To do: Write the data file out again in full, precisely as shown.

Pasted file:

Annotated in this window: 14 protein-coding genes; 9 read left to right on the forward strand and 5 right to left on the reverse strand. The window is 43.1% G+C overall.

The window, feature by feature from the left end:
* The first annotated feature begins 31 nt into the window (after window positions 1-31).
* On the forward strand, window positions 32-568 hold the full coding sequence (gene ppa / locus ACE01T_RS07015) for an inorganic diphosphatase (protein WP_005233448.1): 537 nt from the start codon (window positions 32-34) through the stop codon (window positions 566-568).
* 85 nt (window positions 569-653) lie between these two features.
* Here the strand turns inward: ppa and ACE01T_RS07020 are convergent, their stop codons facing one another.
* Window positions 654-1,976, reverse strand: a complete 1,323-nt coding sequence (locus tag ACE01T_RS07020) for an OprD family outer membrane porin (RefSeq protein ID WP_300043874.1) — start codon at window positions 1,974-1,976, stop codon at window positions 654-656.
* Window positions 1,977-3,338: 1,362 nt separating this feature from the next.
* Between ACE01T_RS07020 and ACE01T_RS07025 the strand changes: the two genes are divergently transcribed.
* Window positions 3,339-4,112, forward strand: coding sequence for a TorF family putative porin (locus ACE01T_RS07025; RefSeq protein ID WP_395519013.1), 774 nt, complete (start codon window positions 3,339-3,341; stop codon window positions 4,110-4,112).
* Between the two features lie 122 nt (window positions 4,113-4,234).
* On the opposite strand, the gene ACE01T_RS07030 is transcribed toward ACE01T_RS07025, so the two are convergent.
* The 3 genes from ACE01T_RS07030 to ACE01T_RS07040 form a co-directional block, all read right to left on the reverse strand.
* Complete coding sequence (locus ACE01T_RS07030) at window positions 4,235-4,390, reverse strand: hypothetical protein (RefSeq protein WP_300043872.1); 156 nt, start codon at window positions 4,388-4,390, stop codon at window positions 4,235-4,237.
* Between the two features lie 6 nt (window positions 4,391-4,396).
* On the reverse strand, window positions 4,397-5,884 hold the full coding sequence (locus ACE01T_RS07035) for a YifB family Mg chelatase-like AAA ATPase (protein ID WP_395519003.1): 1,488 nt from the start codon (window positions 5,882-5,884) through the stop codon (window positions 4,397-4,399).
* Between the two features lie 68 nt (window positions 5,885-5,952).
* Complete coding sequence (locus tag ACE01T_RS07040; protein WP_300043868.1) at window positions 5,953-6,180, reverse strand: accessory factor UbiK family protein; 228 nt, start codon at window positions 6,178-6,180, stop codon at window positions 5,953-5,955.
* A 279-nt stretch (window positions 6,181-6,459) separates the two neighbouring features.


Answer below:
Annotated in this window: 14 protein-coding genes; 9 read left to right on the forward strand and 5 right to left on the reverse strand. The window is 43.1% G+C overall.

The window, feature by feature from the left end:
* The first annotated feature begins 31 nt into the window (after window positions 1-31).
* On the forward strand, window positions 32-568 hold the full coding sequence (gene ppa / locus ACE01T_RS07015) for an inorganic diphosphatase (protein WP_005233448.1): 537 nt from the start codon (window positions 32-34) through the stop codon (window positions 566-568).
* 85 nt (window positions 569-653) lie between these two features.
* Here the strand turns inward: ppa and ACE01T_RS07020 are convergent, their stop codons facing one another.
* Window positions 654-1,976, reverse strand: a complete 1,323-nt coding sequence (locus tag ACE01T_RS07020) for an OprD family outer membrane porin (RefSeq protein ID WP_300043874.1) — start codon at window positions 1,974-1,976, stop codon at window positions 654-656.
* Window positions 1,977-3,338: 1,362 nt separating this feature from the next.
* Between ACE01T_RS07020 and ACE01T_RS07025 the strand changes: the two genes are divergently transcribed.
* Window positions 3,339-4,112, forward strand: coding sequence for a TorF family putative porin (locus ACE01T_RS07025; RefSeq protein ID WP_395519013.1), 774 nt, complete (start codon window positions 3,339-3,341; stop codon window positions 4,110-4,112).
* Between the two features lie 122 nt (window positions 4,113-4,234).
* On the opposite strand, the gene ACE01T_RS07030 is transcribed toward ACE01T_RS07025, so the two are convergent.
* The 3 genes from ACE01T_RS07030 to ACE01T_RS07040 form a co-directional block, all read right to left on the reverse strand.
* Complete coding sequence (locus ACE01T_RS07030) at window positions 4,235-4,390, reverse strand: hypothetical protein (RefSeq protein WP_300043872.1); 156 nt, start codon at window positions 4,388-4,390, stop codon at window positions 4,235-4,237.
* Between the two features lie 6 nt (window positions 4,391-4,396).
* On the reverse strand, window positions 4,397-5,884 hold the full coding sequence (locus ACE01T_RS07035) for a YifB family Mg chelatase-like AAA ATPase (protein ID WP_395519003.1): 1,488 nt from the start codon (window positions 5,882-5,884) through the stop codon (window positions 4,397-4,399).
* Between the two features lie 68 nt (window positions 5,885-5,952).
* Complete coding sequence (locus tag ACE01T_RS07040; protein WP_300043868.1) at window positions 5,953-6,180, reverse strand: accessory factor UbiK family protein; 228 nt, start codon at window positions 6,178-6,180, stop codon at window positions 5,953-5,955.
* A 279-nt stretch (window positions 6,181-6,459) separates the two neighbouring features.